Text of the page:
The Media and Democratization

Authored by: Graeme Turner

The Routledge Companion to Global Popular Culture

Print publication date:  December  2014
Online publication date:  December  2014

Print ISBN: 9780415641470
eBook ISBN: 9780203081846
Adobe ISBN: 9781136175961


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Western liberal models of the media have traditionally regarded it as one of the cornerstones of the democratic state: on the one hand, the role of the media is to create the fully informed citizen required for a properly functioning democracy and, on the other hand, the ‘fourth estate’ role of the media is to operate on behalf of the citizenry by holding government to account – publishing comment and criticism, checking the accuracy of government information, uncovering information in the public interest, and observing protocols of ethical practice in order to guarantee the legitimacy of their role. That the media should operate in this way is more or less taken for granted; the controversy over the media’s behaviour during the recent phone-tapping scandals, for instance, is motivated by anger at the transgression of these protocols. We need to remember, however, that this is a very particular version of the media, with its own history; it is able to take the media’s democratic function for granted because it has normatized the experience of the Western democracies of the global north (Hallin and Mancini, 2004). Once we move beyond that context – and most media theory does not – we encounter a great many variations in the structure of the political relations between the media and the state. (Furthermore, of course, there is plenty of media – media content as well as media institutions and organizations – that are directed to serving political interests that have little to do with democracy.) Despite the West’s considerable political and historical investment in exporting both democracy and the liberal version of the media (often in partnership), Katrin Voltmer (2013) points out that this has proven to be much easier said than done. Even when there is a policy framework for transitioning into democratic forms of government, Voltmer argues, the process is often influenced by local scepticism about the ‘desirability of becoming like the West’, while the adoption of Western models of ‘media freedom’ is challenged through accusations of colonialism or imperialism (2013: 5). Voltmer argues that the imposition of such models onto environments that have very different cultures and circumstances to the West can have unexpected consequences:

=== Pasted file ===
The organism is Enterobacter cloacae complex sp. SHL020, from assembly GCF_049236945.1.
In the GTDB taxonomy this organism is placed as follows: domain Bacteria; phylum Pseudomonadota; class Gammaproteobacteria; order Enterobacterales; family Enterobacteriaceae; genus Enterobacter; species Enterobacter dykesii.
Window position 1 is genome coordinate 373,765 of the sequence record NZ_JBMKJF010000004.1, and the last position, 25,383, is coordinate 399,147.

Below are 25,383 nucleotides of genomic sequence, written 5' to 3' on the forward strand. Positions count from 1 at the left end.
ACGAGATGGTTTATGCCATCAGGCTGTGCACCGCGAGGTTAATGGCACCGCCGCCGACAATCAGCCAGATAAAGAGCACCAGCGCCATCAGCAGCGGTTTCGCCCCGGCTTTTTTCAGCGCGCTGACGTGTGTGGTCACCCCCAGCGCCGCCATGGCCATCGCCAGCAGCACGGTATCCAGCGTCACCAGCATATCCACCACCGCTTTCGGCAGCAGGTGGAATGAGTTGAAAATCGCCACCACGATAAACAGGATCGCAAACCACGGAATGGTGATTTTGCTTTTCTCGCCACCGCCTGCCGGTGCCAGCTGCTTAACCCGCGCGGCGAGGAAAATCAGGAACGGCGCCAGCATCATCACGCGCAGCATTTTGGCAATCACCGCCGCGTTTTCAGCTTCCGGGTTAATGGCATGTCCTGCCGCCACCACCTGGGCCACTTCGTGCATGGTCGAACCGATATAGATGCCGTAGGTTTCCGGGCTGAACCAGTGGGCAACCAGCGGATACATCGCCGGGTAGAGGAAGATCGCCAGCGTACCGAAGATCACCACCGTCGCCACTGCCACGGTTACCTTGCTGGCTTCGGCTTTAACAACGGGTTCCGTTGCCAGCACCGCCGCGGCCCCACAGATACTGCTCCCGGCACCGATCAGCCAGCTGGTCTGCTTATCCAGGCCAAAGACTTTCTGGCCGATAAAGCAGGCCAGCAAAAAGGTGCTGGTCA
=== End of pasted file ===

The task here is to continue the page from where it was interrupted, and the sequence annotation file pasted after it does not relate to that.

[T]he experiences of the last two decades or so, when radical neoliberal economic reforms, premature elections and uncurbed media liberalization have frequently resulted in more inequality, violent intergroup conflicts and political polarization, . . . [suggest the need] for a greater sensibility for the specific conditions under which transitions are taking place outside the Western world.

(Voltmer 2013 : 5)

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